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The authors first measured the rate of charging in a system containing a stainless steel sphere on a uniform glass surface, both unsilanized and fully silanized. In both cases they observed regular sparking at a rate of about once every 7 sec (Fig. 1). Then they proceeded to measure the charging rate in a system where half of the glass surface had been functionalized. In this case the surfaces never accumulated enough net charge to lead to the dielectric breakdown of air, but instead the charge stayed safely below 10% of the limiting charge (Fig.2). To study the phenomenon in a little more detail, the authors measured the surface charged in relation to the total and individual area of the treated patches on the glass and concluded that while the characteristic area of each patch did not make a difference, the total accumulated charge correlated positively with the difference in treated and untreated surface area: if only a quarter of the glass surface was silanized the net charge on the sphere was positive; if three-quarters of the glass surface were silanized the net charge on the sphere was negative; and if half of the glass surface was silanized the net charge on the sphere was very little.
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This proposed approach to the prevention of sparking has several advantages and some disadvantages: it does not depend on the bulk properties of the materials in contact, however it does require that those materials be amenable to functionalization as well as to partial functionalization, and it need be optimized for each pair of surfaces; it is based on functional groups which are bonded very strongly to the surfaces of interest (covalently); and the functionalization process can be performed on large scale (should the surfaces be amenable to it). Nonetheless, in all, it seems a promising approach.

Latest revision as of 03:09, 2 December 2011

[1] Thomas, S.W., Vella, S.J., Dickey, M.D., Kaufman, G.K., and Whitesides, G.M., Journal of American Chemical Society, 2009, 131, 8746-8747

Author: Sofia Magkiriadou, Fall 2011

Another entry on the same paper: Controlling the Kinetics of 'Contact Electrification' with Patterned Surfaces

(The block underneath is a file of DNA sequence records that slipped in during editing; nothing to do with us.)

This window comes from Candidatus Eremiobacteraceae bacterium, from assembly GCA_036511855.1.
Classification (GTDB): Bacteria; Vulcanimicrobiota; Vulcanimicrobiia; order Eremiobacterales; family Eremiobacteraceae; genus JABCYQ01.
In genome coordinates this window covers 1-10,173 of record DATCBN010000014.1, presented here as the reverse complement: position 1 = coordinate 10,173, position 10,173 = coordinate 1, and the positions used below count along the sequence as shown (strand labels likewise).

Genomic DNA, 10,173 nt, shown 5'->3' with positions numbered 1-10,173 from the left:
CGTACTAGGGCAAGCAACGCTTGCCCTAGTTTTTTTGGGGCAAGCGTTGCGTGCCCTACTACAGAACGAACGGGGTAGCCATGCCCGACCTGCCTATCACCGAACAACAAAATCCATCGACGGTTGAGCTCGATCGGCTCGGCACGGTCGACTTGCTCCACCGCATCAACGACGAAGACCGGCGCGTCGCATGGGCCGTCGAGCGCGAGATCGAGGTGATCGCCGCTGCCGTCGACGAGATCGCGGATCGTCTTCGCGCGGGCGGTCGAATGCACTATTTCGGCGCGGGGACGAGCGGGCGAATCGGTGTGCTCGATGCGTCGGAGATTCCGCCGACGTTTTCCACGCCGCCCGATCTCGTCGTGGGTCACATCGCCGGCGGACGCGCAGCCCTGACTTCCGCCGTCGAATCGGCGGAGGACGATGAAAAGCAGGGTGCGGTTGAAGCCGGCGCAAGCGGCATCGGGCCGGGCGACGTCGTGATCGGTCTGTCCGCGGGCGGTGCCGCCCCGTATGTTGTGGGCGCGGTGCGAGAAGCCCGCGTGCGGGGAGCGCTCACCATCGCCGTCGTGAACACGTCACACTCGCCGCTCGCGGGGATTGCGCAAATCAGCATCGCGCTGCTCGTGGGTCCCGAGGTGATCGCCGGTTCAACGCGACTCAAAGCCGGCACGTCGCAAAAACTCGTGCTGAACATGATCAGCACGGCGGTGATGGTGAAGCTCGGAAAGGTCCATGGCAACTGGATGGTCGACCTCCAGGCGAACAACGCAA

Keywords: tribocharging, spark, functionalized, electrometer, functional group, contact electrification

Theme

Tribocharging, i.e. the charging of surfaces brought in contact due to the exchange of ions between the materials they enclose, is a ubiquitous problem frequently associated with spark generation when the surfaces accumulate enough charge. The authors present a potential solution to the problem which was inspired by the observation that surfaces which contain ionic functional groups tend to accumulate the same charge as that of their less mobile ion. Hence, the proposed solution is based on the creation on a surface of oppositely charged functionalized patches, so that when another surface contacts the treated surface it acquires a much smaller net charge.

Experimental Details

The experimental system consisted of a plasma-oxidized glass surface, which charges negatively with friction, partially functionalized with N-trimethoxylsilylpropyl-N,N,N-trimethylammonium chloride which charges positively. The second surface was that of a sphere which was free to roll on the glass - either a conducting one of stainless steel or an insulating one when coated with waterproofing spray. This sphere was also part of an apparatus for measuring surface charges: its motion was caused by a rotating bar magnet while an electrometer connected to the planar surface measured capacitively the total charge of the surfaces in contact.